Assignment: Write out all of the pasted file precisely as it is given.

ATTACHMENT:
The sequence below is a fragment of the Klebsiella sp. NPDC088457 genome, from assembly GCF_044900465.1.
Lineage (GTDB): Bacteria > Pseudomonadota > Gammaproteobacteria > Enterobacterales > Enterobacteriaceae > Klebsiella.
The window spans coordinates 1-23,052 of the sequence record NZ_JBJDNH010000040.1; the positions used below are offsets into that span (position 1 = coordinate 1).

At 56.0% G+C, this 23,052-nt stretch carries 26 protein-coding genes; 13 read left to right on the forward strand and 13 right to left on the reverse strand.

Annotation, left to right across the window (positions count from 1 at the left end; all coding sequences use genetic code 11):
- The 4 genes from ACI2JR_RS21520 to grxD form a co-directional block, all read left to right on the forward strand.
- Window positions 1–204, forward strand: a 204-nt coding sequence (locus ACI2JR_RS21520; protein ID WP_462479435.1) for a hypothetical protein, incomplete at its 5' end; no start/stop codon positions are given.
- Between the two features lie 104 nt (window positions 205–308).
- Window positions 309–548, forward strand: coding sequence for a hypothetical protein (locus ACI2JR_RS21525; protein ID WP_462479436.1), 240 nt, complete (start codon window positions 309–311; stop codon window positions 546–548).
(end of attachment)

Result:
The sequence below is a fragment of the Klebsiella sp. NPDC088457 genome, from assembly GCF_044900465.1.
Lineage (GTDB): Bacteria > Pseudomonadota > Gammaproteobacteria > Enterobacterales > Enterobacteriaceae > Klebsiella.
The window spans coordinates 1-23,052 of the sequence record NZ_JBJDNH010000040.1; the positions used below are offsets into that span (position 1 = coordinate 1).

At 56.0% G+C, this 23,052-nt stretch carries 26 protein-coding genes; 13 read left to right on the forward strand and 13 right to left on the reverse strand.

Annotation, left to right across the window (positions count from 1 at the left end; all coding sequences use genetic code 11):
- The 4 genes from ACI2JR_RS21520 to grxD form a co-directional block, all read left to right on the forward strand.
- Window positions 1–204, forward strand: a 204-nt coding sequence (locus ACI2JR_RS21520; protein ID WP_462479435.1) for a hypothetical protein, incomplete at its 5' end; no start/stop codon positions are given.
- Between the two features lie 104 nt (window positions 205–308).
- Window positions 309–548, forward strand: coding sequence for a hypothetical protein (locus ACI2JR_RS21525; protein ID WP_462479436.1), 240 nt, complete (start codon window positions 309–311; stop codon window positions 546–548).